Scaling formidable peaks around the world has taught M. Evan Corcoran ’86 lessons about his professional pursuits.

“Not too many years ago, my [Princeton] roommates Gordon P. Ritter ’86 and J. Adair Prall ’86 and I took up mountain climbing,” says Corcoran, an attorney in the Baltimore firm Silverman Thompson. “Through that, I learned that if you want to get to the summit, you have to accept risk.”

When Corcoran agreed to represent former President Donald Trump and Trump’s former chief strategist, Steve Bannon, as clients, the philosophy took on a different meaning.

Corcoran entered the national political spotlight in his role representing the 45th president in investigations that have led to two federal indictments. First, he was Trump’s lead attorney in the probe of Trump’s handling of classified documents. Corcoran and his firm withdrew from that case in March after Corcoran was compelled to testify before a grand jury. Trump and two other defendants have been indicted on 40 counts, including charges of conspiring to hide classified documents at Trump’s Mar-a-Lago residence. Trump has pleaded not guilty.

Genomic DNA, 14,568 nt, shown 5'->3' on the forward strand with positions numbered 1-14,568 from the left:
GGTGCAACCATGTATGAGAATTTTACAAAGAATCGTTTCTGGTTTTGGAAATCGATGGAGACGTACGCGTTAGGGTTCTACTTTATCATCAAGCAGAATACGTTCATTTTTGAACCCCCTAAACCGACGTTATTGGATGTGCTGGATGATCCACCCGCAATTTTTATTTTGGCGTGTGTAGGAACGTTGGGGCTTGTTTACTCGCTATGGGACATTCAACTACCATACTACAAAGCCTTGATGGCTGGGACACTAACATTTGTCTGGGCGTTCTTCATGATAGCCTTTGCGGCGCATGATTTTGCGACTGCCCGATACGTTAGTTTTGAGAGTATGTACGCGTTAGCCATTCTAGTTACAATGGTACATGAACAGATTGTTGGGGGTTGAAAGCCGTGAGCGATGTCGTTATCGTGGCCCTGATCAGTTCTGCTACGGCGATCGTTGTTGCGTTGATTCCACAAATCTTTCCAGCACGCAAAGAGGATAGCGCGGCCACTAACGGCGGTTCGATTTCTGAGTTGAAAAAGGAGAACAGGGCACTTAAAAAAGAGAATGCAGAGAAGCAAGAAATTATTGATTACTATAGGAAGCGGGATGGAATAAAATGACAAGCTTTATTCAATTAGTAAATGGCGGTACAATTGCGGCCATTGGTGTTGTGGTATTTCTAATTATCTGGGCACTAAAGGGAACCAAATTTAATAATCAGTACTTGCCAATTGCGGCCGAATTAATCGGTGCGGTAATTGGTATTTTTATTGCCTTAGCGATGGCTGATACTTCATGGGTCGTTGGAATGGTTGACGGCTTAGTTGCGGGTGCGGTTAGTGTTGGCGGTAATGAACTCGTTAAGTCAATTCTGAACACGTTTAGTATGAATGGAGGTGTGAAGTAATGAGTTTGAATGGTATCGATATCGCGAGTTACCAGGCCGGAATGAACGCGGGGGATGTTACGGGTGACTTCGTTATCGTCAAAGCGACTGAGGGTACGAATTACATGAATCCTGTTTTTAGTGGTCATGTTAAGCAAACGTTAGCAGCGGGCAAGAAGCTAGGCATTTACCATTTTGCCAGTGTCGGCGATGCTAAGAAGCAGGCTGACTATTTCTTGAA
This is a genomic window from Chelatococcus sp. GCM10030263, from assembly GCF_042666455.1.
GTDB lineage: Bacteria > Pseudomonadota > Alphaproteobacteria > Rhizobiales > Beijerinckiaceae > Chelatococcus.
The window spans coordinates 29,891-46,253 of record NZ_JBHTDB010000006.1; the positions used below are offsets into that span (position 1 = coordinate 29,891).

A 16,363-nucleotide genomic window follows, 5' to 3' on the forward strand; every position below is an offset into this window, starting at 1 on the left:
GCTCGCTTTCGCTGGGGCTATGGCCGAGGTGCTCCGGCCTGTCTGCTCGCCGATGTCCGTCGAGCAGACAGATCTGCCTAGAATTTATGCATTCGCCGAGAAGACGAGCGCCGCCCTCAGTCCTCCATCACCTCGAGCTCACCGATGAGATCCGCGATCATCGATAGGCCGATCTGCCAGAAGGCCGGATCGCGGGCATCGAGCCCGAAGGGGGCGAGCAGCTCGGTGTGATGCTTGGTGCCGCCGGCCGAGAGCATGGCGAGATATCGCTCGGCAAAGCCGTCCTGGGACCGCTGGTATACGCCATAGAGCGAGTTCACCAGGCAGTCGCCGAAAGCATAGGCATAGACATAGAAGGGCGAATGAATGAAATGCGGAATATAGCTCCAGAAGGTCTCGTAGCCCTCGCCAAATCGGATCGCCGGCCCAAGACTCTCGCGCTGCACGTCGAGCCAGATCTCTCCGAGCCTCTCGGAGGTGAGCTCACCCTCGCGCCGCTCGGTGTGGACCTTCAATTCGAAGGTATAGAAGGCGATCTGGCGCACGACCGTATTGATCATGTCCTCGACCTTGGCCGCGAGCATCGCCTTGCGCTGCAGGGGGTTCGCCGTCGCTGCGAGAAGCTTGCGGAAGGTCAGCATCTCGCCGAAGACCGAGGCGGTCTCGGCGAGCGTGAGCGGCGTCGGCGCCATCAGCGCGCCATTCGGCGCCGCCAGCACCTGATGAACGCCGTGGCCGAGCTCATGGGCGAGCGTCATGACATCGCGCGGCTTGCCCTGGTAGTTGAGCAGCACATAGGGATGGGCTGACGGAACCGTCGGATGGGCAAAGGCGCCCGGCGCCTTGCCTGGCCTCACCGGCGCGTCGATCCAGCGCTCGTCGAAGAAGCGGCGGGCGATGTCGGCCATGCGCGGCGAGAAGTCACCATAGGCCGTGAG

Corcoran, who is identified as “Trump Attorney 1” in the indictment, is not facing charges, but audio recordings and what he transcribed from his communications with Trump during the period in question are key parts of the indictment. Corcoran also could be called by the prosecution to testify in the trial.

Most recently, on Aug. 1, Trump was indicted on four counts related to conspiring to overturn the 2020 election. He pleaded not guilty. Corcoran is part of a small legal team that includes Todd Blanche and John Lauro, who are tasked with defending Trump on the latest criminal charges.

Corcoran tells PAW that he can’t comment on the Trump proceedings while they are ongoing. In the Bannon case, the former Trump strategist was found guilty of two criminal counts of contempt of Congress in July 2022. Bannon refused to comply with a subpoena that required him to produce documents and testify before a select committee investigating the Jan. 6 attack. Bannon’s case is pending an appeal.